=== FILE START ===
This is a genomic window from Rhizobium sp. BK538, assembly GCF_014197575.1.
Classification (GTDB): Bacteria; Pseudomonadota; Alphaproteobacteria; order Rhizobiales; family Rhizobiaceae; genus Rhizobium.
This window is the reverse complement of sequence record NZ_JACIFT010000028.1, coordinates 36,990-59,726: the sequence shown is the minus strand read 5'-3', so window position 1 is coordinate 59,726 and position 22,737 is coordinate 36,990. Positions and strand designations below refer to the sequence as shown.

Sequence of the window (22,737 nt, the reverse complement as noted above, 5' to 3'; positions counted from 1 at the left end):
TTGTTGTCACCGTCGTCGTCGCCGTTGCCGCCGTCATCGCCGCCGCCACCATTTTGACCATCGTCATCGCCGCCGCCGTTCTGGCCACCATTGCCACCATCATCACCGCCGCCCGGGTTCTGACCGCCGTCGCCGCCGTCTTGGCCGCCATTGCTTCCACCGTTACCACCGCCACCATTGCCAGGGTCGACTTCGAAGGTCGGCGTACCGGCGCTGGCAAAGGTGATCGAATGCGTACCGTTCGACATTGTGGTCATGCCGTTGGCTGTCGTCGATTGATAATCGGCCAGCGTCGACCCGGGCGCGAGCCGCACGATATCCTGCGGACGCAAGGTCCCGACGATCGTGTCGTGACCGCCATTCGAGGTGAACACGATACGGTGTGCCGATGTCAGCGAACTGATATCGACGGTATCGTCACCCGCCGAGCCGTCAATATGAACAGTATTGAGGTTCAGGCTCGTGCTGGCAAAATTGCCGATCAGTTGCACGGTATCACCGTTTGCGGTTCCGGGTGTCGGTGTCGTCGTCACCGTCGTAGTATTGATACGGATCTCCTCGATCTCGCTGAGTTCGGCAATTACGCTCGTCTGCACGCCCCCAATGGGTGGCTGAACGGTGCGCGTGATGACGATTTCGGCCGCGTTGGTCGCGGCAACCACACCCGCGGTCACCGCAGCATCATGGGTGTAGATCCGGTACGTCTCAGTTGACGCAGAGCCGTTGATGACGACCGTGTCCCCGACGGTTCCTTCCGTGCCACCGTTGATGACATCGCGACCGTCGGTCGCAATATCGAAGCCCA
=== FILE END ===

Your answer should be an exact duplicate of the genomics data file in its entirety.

This is a genomic window from Rhizobium sp. BK538, assembly GCF_014197575.1.
Classification (GTDB): Bacteria; Pseudomonadota; Alphaproteobacteria; order Rhizobiales; family Rhizobiaceae; genus Rhizobium.
This window is the reverse complement of sequence record NZ_JACIFT010000028.1, coordinates 36,990-59,726: the sequence shown is the minus strand read 5'-3', so window position 1 is coordinate 59,726 and position 22,737 is coordinate 36,990. Positions and strand designations below refer to the sequence as shown.

Sequence of the window (22,737 nt, the reverse complement as noted above, 5' to 3'; positions counted from 1 at the left end):
TTGTTGTCACCGTCGTCGTCGCCGTTGCCGCCGTCATCGCCGCCGCCACCATTTTGACCATCGTCATCGCCGCCGCCGTTCTGGCCACCATTGCCACCATCATCACCGCCGCCCGGGTTCTGACCGCCGTCGCCGCCGTCTTGGCCGCCATTGCTTCCACCGTTACCACCGCCACCATTGCCAGGGTCGACTTCGAAGGTCGGCGTACCGGCGCTGGCAAAGGTGATCGAATGCGTACCGTTCGACATTGTGGTCATGCCGTTGGCTGTCGTCGATTGATAATCGGCCAGCGTCGACCCGGGCGCGAGCCGCACGATATCCTGCGGACGCAAGGTCCCGACGATCGTGTCGTGACCGCCATTCGAGGTGAACACGATACGGTGTGCCGATGTCAGCGAACTGATATCGACGGTATCGTCACCCGCCGAGCCGTCAATATGAACAGTATTGAGGTTCAGGCTCGTGCTGGCAAAATTGCCGATCAGTTGCACGGTATCACCGTTTGCGGTTCCGGGTGTCGGTGTCGTCGTCACCGTCGTAGTATTGATACGGATCTCCTCGATCTCGCTGAGTTCGGCAATTACGCTCGTCTGCACGCCCCCAATGGGTGGCTGAACGGTGCGCGTGATGACGATTTCGGCCGCGTTGGTCGCGGCAACCACACCCGCGGTCACCGCAGCATCATGGGTGTAGATCCGGTACGTCTCAGTTGACGCAGAGCCGTTGATGACGACCGTGTCCCCGACGGTTCCTTCCGTGCCACCGTTGATGACATCGCGACCGTCGGTCGCAATATCGAAGCCCA